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Blood donors always in demand

Wednesday May 03, 2017 Written by Published in Local

A post on Facebook last month from the relative of someone who needed a transfusion with blood of a rare type - Rh negative, has sparked questions as to how blood supply is organised on Rarotonga.


And there’s good news: Ministry of Health laboratory scientist Theresa Tatuava says the blood donor system in the Cook Islands, and in particular, on Rarotonga, is relatively up to speed with the rest of the world, especially in terms of safety and regulations.

“We have a blood fridge which we keep stocked with 10 units of O Pos and 10 units of A Pos blood as these are the most common blood types in the Cook Islands. When a transfusion is required, compatible blood is taken from the blood fridge and this is replaced as soon as possible so that the blood fridge remains stocked with blood,” she said.

Blood donors are contacted by the local Red Cross or by Tatuava, and people generally donate at the Red Cross headquarters in Tupapa. However, in cases of emergency donors are called into the laboratory at Rarotonga Hospital.

“We have a panel of volunteer non-renumerated blood donors (VNRBD) who are contacted every five or six months to come in and donate.”

And in spite of Rarotonga’s small size, Tatuava says there is rarely a shortage of blood.

“We do not have a shortage of blood types. It’s more a case of people not being willing to become blood donors. Volunteer blood donors with rare blood types like Rh Negative are the donors that we do not have a lot of.”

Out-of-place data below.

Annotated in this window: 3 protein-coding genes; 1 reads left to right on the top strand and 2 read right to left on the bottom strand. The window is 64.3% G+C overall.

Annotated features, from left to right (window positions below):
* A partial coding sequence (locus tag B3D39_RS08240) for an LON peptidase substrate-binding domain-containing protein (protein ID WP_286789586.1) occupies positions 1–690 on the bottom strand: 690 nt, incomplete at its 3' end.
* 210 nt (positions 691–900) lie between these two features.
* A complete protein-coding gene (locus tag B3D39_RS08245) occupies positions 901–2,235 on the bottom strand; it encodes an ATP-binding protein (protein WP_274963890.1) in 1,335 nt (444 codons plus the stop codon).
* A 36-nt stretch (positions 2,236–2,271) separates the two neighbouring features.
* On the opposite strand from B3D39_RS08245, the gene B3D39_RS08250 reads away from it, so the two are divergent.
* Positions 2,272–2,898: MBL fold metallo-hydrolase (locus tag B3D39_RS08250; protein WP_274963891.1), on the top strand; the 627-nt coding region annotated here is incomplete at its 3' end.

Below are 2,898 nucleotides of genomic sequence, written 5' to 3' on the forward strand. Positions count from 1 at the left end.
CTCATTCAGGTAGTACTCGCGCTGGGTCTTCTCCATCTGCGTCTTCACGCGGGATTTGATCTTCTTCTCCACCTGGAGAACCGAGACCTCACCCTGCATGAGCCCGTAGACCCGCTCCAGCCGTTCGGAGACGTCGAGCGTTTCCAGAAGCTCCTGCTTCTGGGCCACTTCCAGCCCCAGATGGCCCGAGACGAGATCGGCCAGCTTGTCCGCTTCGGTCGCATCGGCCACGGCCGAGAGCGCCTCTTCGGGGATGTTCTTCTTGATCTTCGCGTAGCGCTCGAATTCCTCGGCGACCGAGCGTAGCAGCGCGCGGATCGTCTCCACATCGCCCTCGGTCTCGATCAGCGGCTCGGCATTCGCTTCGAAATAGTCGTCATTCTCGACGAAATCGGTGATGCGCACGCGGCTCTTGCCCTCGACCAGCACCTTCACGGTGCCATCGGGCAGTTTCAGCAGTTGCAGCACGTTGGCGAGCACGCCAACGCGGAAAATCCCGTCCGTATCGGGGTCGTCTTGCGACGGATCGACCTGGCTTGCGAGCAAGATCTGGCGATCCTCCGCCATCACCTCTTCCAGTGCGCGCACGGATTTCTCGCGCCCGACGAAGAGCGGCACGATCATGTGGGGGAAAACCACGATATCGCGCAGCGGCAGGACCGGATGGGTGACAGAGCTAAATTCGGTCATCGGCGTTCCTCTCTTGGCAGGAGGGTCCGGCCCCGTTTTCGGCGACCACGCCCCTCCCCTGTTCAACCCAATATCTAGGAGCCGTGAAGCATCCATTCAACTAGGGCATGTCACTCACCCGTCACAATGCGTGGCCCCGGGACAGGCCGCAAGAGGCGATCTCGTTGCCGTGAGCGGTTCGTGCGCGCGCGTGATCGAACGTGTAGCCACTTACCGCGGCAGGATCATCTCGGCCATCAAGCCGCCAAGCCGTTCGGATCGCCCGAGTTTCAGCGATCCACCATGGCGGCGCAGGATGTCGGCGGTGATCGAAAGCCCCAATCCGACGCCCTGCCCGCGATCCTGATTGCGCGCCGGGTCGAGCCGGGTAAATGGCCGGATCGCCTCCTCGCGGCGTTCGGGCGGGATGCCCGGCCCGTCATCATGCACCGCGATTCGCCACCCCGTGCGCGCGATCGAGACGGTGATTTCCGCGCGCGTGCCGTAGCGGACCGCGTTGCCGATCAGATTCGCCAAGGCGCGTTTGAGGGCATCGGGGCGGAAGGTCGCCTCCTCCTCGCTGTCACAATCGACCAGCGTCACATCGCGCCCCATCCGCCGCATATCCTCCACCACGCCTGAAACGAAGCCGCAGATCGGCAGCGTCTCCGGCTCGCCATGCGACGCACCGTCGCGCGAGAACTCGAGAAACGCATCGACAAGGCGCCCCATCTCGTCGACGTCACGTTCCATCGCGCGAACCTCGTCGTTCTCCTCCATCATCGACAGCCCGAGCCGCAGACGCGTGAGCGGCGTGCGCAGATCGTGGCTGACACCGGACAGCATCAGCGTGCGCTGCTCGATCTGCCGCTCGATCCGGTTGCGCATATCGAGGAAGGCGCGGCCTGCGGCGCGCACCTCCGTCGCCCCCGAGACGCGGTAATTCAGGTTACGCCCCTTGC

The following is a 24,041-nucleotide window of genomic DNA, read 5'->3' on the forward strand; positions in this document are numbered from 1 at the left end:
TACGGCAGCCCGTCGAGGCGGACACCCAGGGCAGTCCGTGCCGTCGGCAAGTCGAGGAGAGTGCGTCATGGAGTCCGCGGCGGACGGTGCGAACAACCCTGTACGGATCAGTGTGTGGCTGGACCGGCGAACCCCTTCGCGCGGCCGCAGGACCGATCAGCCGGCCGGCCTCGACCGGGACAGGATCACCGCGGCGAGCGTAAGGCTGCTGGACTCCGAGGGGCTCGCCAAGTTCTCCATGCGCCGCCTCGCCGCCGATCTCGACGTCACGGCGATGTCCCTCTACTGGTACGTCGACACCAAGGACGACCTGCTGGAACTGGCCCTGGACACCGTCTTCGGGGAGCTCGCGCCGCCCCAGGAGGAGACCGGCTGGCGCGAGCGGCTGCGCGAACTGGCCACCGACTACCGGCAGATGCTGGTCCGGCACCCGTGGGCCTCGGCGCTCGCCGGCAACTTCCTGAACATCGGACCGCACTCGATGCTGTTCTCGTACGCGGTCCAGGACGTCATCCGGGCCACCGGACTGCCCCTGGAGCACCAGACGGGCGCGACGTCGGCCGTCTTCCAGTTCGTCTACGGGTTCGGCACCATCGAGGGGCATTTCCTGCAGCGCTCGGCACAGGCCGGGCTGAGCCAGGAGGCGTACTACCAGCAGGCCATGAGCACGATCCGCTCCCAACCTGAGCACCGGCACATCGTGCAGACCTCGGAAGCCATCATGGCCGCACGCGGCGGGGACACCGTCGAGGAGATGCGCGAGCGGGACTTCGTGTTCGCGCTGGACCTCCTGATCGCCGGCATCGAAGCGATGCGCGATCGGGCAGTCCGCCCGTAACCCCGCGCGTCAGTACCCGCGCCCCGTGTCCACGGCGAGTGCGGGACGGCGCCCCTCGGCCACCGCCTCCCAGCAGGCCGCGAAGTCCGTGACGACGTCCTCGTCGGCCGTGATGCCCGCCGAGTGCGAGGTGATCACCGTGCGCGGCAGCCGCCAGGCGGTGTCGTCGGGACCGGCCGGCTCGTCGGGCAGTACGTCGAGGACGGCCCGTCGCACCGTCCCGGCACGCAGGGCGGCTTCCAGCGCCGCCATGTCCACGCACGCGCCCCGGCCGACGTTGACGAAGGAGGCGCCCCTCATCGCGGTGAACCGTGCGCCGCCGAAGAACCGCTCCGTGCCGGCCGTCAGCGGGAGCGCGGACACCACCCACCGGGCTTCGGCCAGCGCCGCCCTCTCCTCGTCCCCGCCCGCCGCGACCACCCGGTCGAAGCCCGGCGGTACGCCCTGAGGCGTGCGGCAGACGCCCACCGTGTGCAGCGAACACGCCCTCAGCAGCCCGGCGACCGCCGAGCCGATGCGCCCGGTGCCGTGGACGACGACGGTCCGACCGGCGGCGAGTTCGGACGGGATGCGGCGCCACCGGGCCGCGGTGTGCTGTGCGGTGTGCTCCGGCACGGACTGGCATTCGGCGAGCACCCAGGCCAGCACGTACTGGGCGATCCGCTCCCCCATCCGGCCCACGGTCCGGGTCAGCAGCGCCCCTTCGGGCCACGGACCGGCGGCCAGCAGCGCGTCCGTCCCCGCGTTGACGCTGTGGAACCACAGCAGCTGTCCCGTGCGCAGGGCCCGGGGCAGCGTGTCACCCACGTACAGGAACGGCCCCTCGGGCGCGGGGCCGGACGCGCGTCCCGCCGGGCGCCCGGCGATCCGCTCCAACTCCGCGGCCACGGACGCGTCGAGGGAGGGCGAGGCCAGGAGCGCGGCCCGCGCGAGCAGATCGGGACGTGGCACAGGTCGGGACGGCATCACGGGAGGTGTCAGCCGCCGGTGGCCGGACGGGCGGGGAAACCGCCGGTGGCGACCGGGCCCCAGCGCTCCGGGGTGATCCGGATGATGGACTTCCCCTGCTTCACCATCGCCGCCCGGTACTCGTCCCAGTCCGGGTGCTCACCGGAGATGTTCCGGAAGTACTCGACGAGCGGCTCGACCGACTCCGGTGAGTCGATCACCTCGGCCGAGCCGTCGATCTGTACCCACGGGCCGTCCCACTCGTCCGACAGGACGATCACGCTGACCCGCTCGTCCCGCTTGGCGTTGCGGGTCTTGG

Tatuava says all blood types are needed on a continual basis and the laboratory can never have too much blood.

Though more blood donors on the island would be helpful, there are procedures in place to assist with the supply of rare blood types when necessary.

In the past Cook Islands has imported rare blood types and platelets from New Zealand.

“However this is relatively rare” Tatuava says

All donated blood is fully screened for diseases including HIV, Hepatitis B and C and syphilis, she adds.

Screening is done whenever blood is donated and Tatuava says her qualified staff have access to all the equipment they require.

“As in other countries, there is always a need for blood in the Cook Islands.”

Tatuava says the safe and painless donation procedure simply means a few moments out of a donor’s day, but is vital for potential patients in need, as their lives could depend on it.

To give blood, or for more information on the procedure, call Red Cross on 22598

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